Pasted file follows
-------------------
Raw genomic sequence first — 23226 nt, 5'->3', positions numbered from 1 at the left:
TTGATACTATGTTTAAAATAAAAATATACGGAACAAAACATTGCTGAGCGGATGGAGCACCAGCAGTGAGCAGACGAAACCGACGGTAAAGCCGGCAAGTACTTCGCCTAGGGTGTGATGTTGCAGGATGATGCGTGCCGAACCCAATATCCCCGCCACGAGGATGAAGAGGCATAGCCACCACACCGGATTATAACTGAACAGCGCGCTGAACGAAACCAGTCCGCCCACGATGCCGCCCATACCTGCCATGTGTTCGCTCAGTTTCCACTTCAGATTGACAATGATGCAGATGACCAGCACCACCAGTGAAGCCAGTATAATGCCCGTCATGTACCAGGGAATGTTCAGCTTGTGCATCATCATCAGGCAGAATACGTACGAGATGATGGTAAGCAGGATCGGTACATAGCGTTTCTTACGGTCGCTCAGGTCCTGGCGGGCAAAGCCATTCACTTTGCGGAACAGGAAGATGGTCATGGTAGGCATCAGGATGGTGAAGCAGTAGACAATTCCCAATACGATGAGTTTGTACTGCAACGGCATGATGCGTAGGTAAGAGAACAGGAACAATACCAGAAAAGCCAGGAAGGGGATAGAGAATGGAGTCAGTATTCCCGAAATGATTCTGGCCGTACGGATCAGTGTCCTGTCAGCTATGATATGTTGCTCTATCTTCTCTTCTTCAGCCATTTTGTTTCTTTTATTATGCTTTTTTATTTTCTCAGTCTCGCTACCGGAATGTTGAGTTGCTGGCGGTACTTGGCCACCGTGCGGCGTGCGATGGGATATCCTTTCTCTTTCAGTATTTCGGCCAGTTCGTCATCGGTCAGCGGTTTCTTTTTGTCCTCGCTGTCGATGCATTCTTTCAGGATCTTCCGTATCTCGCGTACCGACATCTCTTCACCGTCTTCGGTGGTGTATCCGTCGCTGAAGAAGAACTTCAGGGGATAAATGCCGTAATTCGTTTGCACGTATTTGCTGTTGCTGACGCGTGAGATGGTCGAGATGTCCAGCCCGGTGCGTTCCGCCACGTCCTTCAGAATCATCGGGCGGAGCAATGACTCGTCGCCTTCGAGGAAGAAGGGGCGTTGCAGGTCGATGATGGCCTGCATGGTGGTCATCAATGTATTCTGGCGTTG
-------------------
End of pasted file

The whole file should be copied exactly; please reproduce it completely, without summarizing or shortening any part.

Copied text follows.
Raw genomic sequence first — 23226 nt, 5'->3', positions numbered from 1 at the left:
TTGATACTATGTTTAAAATAAAAATATACGGAACAAAACATTGCTGAGCGGATGGAGCACCAGCAGTGAGCAGACGAAACCGACGGTAAAGCCGGCAAGTACTTCGCCTAGGGTGTGATGTTGCAGGATGATGCGTGCCGAACCCAATATCCCCGCCACGAGGATGAAGAGGCATAGCCACCACACCGGATTATAACTGAACAGCGCGCTGAACGAAACCAGTCCGCCCACGATGCCGCCCATACCTGCCATGTGTTCGCTCAGTTTCCACTTCAGATTGACAATGATGCAGATGACCAGCACCACCAGTGAAGCCAGTATAATGCCCGTCATGTACCAGGGAATGTTCAGCTTGTGCATCATCATCAGGCAGAATACGTACGAGATGATGGTAAGCAGGATCGGTACATAGCGTTTCTTACGGTCGCTCAGGTCCTGGCGGGCAAAGCCATTCACTTTGCGGAACAGGAAGATGGTCATGGTAGGCATCAGGATGGTGAAGCAGTAGACAATTCCCAATACGATGAGTTTGTACTGCAACGGCATGATGCGTAGGTAAGAGAACAGGAACAATACCAGAAAAGCCAGGAAGGGGATAGAGAATGGAGTCAGTATTCCCGAAATGATTCTGGCCGTACGGATCAGTGTCCTGTCAGCTATGATATGTTGCTCTATCTTCTCTTCTTCAGCCATTTTGTTTCTTTTATTATGCTTTTTTATTTTCTCAGTCTCGCTACCGGAATGTTGAGTTGCTGGCGGTACTTGGCCACCGTGCGGCGTGCGATGGGATATCCTTTCTCTTTCAGTATTTCGGCCAGTTCGTCATCGGTCAGCGGTTTCTTTTTGTCCTCGCTGTCGATGCATTCTTTCAGGATCTTCCGTATCTCGCGTACCGACATCTCTTCACCGTCTTCGGTGGTGTATCCGTCGCTGAAGAAGAACTTCAGGGGATAAATGCCGTAATTCGTTTGCACGTATTTGCTGTTGCTGACGCGTGAGATGGTCGAGATGTCCAGCCCGGTGCGTTCCGCCACGTCCTTCAGAATCATCGGGCGGAGCAATGACTCGTCGCCTTCGAGGAAGAAGGGGCGTTGCAGGTCGATGATGGCCTGCATGGTGGTCATCAATGTATTCTGGCGTTG